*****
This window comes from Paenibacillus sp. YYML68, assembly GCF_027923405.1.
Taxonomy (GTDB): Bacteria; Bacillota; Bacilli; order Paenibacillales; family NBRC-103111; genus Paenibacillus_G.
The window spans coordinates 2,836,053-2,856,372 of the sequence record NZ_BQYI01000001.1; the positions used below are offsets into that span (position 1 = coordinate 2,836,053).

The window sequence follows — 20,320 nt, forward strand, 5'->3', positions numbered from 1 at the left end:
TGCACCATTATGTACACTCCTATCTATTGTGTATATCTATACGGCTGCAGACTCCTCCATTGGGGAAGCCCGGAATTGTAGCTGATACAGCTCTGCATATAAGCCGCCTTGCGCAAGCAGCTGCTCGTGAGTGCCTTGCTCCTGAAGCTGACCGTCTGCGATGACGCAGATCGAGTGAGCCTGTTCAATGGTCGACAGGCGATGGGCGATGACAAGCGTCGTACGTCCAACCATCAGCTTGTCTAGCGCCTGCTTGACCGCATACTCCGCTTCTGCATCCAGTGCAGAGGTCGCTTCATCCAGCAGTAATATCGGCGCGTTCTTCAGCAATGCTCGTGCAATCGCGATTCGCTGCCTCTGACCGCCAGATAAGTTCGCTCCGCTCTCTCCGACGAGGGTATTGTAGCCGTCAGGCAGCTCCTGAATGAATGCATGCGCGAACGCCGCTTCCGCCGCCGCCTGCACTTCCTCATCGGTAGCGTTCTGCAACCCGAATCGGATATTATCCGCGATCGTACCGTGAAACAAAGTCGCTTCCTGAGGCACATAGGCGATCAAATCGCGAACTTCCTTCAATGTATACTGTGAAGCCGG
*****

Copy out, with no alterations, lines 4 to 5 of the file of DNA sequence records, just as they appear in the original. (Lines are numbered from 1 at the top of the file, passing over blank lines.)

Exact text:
The window sequence follows — 20,320 nt, forward strand, 5'->3', positions numbered from 1 at the left end:
TGCACCATTATGTACACTCCTATCTATTGTGTATATCTATACGGCTGCAGACTCCTCCATTGGGGAAGCCCGGAATTGTAGCTGATACAGCTCTGCATATAAGCCGCCTTGCGCAAGCAGCTGCTCGTGAGTGCCTTGCTCCTGAAGCTGACCGTCTGCGATGACGCAGATCGAGTGAGCCTGTTCAATGGTCGACAGGCGATGGGCGATGACAAGCGTCGTACGTCCAACCATCAGCTTGTCTAGCGCCTGCTTGACCGCATACTCCGCTTCTGCATCCAGTGCAGAGGTCGCTTCATCCAGCAGTAATATCGGCGCGTTCTTCAGCAATGCTCGTGCAATCGCGATTCGCTGCCTCTGACCGCCAGATAAGTTCGCTCCGCTCTCTCCGACGAGGGTATTGTAGCCGTCAGGCAGCTCCTGAATGAATGCATGCGCGAACGCCGCTTCCGCCGCCGCCTGCACTTCCTCATCGGTAGCGTTCTGCAACCCGAATCGGATATTATCCGCGATCGTACCGTGAAACAAAGTCGCTTCCTGAGGCACATAGGCGATCAAATCGCGAACTTCCTTCAATGTATACTGTGAAGCCGG